My final speech as a radical feminist activist was delivered in June 1983, at the San Francisco Lesbian and Gay Rally, where I addressed anti-Semitism in the women’s movement. While I had been writing and speaking about anti-Semitism in the women’s movement for several years, this particular speech was intended to serve as my “goodbye to all of that.” I had decided that I needed to “go home”; I was making a conscious decision to change my primary identity from “Jewish radical feminist” to “feminist Jew.” I declared that for me, confronting sexism within the Jewish community would be more life-affirming and productive than continuing to fight anti-Semitism from inside of the women’s movement, which was supposed to be committed to the liberation and safeguarding of all women. It was clear to me that even though the radical feminist community claimed to have disengaged politically from the male Left, it did not purge itself of the Left’s virulent and historical anti-Semitism. Dr. Phyllis Chesler, another veteran of the radical feminist movement, addresses this phenomenon brilliantly in her latest work, The New Anti-Semitism.
The anti-Semitic instances I encountered within the feminist movement are too numerous to list, but I can share a few examples. In 1980, I was researching the escalation of anti-Semitism in Europe and its relationship to neo-Nazi printing presses in the U.S. Midwest. I was confronted by two leading lesbian-feminists who told me that they did not approve of my visiting concentration camps in Europe, since it would take my attention away from my anti-racist work. When I returned from a trip to Israel where I had been working with Israeli feminists, a well-known lesbian-feminist poet demanded a meeting with me, during which she told me that I had no right to visit or support Israel, which she considered a racist country.
The last straw occurred in 1983. Persephone Press, the feminist book publishing company I co-founded with Pat McGloin, signed a contract with Jan Clausen, a white lesbian-feminist author for a novel she was in the process of writing. The completed manuscript that we received months later turned out to be a novel about a stereotypical Jewish capitalist landlord who was destroying peoples’ lives by gentrifying Park Slope. Within an hour of reviewing the contract, we notified this white, gentile author that her book contract was cancelled on the grounds of its anti-Semitic stereotyping. The next day we were beckoned to a meeting in New York to meet with several of our prominent women-of-color authors to discuss the cancellation of Clausen’s contract. I began the conversation with the question, “Persephone Press cancelled the contract for an anti-Semitic novel written by a white Christian woman. Why are we here?” Their collective response was “She is a friend of women of color, so if you hurt her, you hurt us.” In this very brief dialogue between Persephone Press and the leading Hispanic and Black lesbian-feminist writers, poets, and theoreticians, it became very clear that at worst, anti-Semitism was considered acceptable, and at best anti-Semitism was considered insignificant. I had devoted many years of my life to the radical feminist movement, and at this moment I realized that I no longer wanted to contribute my life’s energy to it, nor did I want to remain a part of it.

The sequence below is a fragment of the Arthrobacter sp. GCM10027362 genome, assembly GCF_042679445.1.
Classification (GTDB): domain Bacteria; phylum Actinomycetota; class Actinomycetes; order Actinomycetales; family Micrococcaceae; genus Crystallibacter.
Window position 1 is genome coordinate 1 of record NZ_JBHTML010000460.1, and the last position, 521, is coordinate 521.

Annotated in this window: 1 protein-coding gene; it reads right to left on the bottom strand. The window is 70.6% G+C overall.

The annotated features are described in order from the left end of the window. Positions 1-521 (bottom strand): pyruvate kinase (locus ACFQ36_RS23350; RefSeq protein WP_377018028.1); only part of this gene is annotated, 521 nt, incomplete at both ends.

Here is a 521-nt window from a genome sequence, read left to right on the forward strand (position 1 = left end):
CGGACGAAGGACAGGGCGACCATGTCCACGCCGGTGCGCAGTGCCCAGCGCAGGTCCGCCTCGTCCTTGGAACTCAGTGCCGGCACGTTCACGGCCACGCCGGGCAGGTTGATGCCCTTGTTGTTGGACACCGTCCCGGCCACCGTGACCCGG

While I have not diminished my feminist consciousness, I feel much more integrated with the prioritization of my Jewish identity; I am a Jewish woman – a Jewish woman who is both feminist and Zionist.
Gloria Z. Greenfield has served as director of the Adult Learning Collaborative: A Program of Combined Jewish Philanthropies and Hebrew College since 2001. One of the key programs in the Collaborative is the Jewish Women's Studies initiative, which brings the leading Jewish feminist scholars from North America, Europe, and Israel to Boston. Greenfield received her B.A. in Communications, with a minor in Women's Studies, from the State University of New York at Oswego in 1974. She also did graduate work in the History of Women in the U.S. at Goddard-Cambridge Graduate Program in Social Change, and in Jewish Studies at Hebrew College. During her undergraduate tenure, Gloria founded the Oswego Women's Center, Women for a New World, Alliance of Women Against Repressive Education at SUNY, We Are the Women Your Fathers Warned You Against, and the Red Rag Regime. In April 1976, she founded Persephone Press, a leading radical feminist book publishing company, which she ran until May 1983. In 1980, Greenfield was cited as a Ms. magazine “Woman to Watch” in the 80s. Other honors include the Keter Torah award of the Bureau of Jewish Education for her outstanding contribution to adult Jewish education (2005).